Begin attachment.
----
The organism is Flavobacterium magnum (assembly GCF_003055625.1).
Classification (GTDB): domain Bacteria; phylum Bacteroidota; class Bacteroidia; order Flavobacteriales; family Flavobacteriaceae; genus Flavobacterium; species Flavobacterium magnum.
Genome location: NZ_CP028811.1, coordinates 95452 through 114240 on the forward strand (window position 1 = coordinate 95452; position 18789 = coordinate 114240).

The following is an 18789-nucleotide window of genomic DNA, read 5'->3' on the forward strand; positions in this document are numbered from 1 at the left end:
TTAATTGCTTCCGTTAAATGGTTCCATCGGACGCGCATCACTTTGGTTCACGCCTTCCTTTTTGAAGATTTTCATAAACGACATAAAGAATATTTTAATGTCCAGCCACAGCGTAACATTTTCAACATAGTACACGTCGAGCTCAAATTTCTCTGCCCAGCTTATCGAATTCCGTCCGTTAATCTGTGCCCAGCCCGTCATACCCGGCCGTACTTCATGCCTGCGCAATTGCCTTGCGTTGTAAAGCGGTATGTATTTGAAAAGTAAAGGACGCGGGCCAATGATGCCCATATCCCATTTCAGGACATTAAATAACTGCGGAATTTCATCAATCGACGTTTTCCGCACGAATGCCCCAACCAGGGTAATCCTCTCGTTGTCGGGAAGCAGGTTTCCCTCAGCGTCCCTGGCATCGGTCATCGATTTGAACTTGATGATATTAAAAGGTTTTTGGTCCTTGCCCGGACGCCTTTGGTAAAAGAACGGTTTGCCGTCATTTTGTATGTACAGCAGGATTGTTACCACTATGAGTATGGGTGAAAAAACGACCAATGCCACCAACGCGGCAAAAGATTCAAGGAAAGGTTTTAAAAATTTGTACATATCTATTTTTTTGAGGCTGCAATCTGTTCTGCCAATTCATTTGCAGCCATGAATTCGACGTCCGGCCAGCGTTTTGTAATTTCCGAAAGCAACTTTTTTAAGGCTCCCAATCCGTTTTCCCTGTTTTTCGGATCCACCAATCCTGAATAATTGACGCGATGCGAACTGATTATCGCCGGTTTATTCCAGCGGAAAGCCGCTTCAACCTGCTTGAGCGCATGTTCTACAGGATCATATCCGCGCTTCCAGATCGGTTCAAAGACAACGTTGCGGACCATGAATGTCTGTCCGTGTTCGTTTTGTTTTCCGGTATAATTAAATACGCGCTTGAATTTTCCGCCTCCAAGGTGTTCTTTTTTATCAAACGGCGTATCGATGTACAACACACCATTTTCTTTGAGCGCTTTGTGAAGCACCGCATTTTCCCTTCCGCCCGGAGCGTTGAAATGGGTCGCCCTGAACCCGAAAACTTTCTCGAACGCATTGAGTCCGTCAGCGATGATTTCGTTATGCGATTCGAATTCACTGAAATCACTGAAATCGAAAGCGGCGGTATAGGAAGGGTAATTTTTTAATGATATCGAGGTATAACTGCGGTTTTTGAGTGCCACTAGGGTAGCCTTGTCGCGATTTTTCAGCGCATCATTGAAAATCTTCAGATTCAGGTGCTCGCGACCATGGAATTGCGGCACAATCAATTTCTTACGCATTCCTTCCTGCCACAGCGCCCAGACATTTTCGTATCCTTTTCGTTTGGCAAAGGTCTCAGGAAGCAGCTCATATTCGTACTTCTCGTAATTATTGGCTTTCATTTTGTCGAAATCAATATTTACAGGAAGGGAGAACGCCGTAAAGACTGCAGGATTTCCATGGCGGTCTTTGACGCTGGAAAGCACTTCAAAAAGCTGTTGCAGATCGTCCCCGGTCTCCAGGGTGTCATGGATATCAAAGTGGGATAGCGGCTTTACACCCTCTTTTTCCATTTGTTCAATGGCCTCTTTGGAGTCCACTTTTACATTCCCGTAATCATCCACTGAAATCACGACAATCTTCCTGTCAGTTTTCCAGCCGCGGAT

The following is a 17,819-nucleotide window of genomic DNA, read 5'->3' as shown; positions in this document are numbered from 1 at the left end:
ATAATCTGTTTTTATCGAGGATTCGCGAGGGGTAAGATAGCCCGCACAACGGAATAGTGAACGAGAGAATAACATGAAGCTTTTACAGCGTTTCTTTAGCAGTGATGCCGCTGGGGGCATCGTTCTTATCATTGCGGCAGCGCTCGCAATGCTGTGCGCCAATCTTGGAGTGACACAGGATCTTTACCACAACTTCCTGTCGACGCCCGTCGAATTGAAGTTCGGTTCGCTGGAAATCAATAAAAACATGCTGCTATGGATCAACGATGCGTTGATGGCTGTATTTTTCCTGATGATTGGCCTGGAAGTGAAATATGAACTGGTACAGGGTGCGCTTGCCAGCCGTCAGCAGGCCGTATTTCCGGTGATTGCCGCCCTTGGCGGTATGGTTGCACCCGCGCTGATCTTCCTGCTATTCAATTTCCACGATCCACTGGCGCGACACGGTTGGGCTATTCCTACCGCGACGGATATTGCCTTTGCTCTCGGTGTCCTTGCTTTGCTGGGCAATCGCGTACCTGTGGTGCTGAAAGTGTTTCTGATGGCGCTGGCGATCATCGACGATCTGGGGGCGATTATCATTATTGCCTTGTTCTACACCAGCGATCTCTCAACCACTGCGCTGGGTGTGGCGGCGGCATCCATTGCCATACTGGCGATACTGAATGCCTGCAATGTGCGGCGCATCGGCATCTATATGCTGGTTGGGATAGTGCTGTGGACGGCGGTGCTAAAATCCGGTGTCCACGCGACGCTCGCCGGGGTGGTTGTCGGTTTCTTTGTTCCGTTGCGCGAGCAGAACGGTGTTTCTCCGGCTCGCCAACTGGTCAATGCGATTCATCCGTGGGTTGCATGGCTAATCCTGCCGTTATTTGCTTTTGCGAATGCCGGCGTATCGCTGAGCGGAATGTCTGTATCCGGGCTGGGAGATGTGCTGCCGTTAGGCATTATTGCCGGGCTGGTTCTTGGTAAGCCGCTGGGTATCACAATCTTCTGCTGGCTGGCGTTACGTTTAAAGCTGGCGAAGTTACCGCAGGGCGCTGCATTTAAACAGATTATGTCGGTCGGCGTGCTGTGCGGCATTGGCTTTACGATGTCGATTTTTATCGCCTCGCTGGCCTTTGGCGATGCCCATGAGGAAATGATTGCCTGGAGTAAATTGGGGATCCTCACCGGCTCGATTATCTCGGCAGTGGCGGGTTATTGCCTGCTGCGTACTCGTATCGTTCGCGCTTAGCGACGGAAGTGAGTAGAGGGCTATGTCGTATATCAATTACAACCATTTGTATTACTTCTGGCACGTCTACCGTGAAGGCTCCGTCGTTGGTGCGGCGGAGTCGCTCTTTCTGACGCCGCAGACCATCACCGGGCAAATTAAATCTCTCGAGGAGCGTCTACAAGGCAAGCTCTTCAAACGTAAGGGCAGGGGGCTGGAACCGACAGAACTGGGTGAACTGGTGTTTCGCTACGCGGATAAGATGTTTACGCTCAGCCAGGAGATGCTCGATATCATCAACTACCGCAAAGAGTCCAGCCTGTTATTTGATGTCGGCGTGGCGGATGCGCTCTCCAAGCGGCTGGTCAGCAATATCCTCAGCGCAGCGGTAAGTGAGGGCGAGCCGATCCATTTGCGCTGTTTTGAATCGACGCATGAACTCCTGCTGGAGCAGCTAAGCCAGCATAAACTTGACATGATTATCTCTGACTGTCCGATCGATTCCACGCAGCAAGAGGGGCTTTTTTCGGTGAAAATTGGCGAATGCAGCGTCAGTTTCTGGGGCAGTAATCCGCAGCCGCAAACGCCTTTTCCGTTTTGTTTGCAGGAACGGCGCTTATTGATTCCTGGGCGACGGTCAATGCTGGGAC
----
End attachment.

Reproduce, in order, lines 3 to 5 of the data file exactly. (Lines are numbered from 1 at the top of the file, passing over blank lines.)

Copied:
Genome location: NZ_CP028811.1, coordinates 95452 through 114240 on the forward strand (window position 1 = coordinate 95452; position 18789 = coordinate 114240).

The following is an 18789-nucleotide window of genomic DNA, read 5'->3' on the forward strand; positions in this document are numbered from 1 at the left end:
TTAATTGCTTCCGTTAAATGGTTCCATCGGACGCGCATCACTTTGGTTCACGCCTTCCTTTTTGAAGATTTTCATAAACGACATAAAGAATATTTTAATGTCCAGCCACAGCGTAACATTTTCAACATAGTACACGTCGAGCTCAAATTTCTCTGCCCAGCTTATCGAATTCCGTCCGTTAATCTGTGCCCAGCCCGTCATACCCGGCCGTACTTCATGCCTGCGCAATTGCCTTGCGTTGTAAAGCGGTATGTATTTGAAAAGTAAAGGACGCGGGCCAATGATGCCCATATCCCATTTCAGGACATTAAATAACTGCGGAATTTCATCAATCGACGTTTTCCGCACGAATGCCCCAACCAGGGTAATCCTCTCGTTGTCGGGAAGCAGGTTTCCCTCAGCGTCCCTGGCATCGGTCATCGATTTGAACTTGATGATATTAAAAGGTTTTTGGTCCTTGCCCGGACGCCTTTGGTAAAAGAACGGTTTGCCGTCATTTTGTATGTACAGCAGGATTGTTACCACTATGAGTATGGGTGAAAAAACGACCAATGCCACCAACGCGGCAAAAGATTCAAGGAAAGGTTTTAAAAATTTGTACATATCTATTTTTTTGAGGCTGCAATCTGTTCTGCCAATTCATTTGCAGCCATGAATTCGACGTCCGGCCAGCGTTTTGTAATTTCCGAAAGCAACTTTTTTAAGGCTCCCAATCCGTTTTCCCTGTTTTTCGGATCCACCAATCCTGAATAATTGACGCGATGCGAACTGATTATCGCCGGTTTATTCCAGCGGAAAGCCGCTTCAACCTGCTTGAGCGCATGTTCTACAGGATCATATCCGCGCTTCCAGATCGGTTCAAAGACAACGTTGCGGACCATGAATGTCTGTCCGTGTTCGTTTTGTTTTCCGGTATAATTAAATACGCGCTTGAATTTTCCGCCTCCAAGGTGTTCTTTTTTATCAAACGGCGTATCGATGTACAACACACCATTTTCTTTGAGCGCTTTGTGAAGCACCGCATTTTCCCTTCCGCCCGGAGCGTTGAAATGGGTCGCCCTGAACCCGAAAACTTTCTCGAACGCATTGAGTCCGTCAGCGATGATTTCGTTATGCGATTCGAATTCACTGAAATCACTGAAATCGAAAGCGGCGGTATAGGAAGGGTAATTTTTTAATGATATCGAGGTATAACTGCGGTTTTTGAGTGCCACTAGGGTAGCCTTGTCGCGATTTTTCAGCGCATCATTGAAAATCTTCAGATTCAGGTGCTCGCGACCATGGAATTGCGGCACAATCAATTTCTTACGCATTCCTTCCTGCCACAGCGCCCAGACATTTTCGTATCCTTTTCGTTTGGCAAAGGTCTCAGGAAGCAGCTCATATTCGTACTTCTCGTAATTATTGGCTTTCATTTTGTCGAAATCAATATTTACAGGAAGGGAGAACGCCGTAAAGACTGCAGGATTTCCATGGCGGTCTTTGACGCTGGAAAGCACTTCAAAAAGCTGTTGCAGATCGTCCCCGGTCTCCAGGGTGTCATGGATATCAAAGTGGGATAGCGGCTTTACACCCTCTTTTTCCATTTGTTCAATGGCCTCTTTGGAGTCCACTTTTACATTCCCGTAATCATCCACTGAAATCACGACAATCTTCCTGTCAGTTTTCCAGCCGCGGAT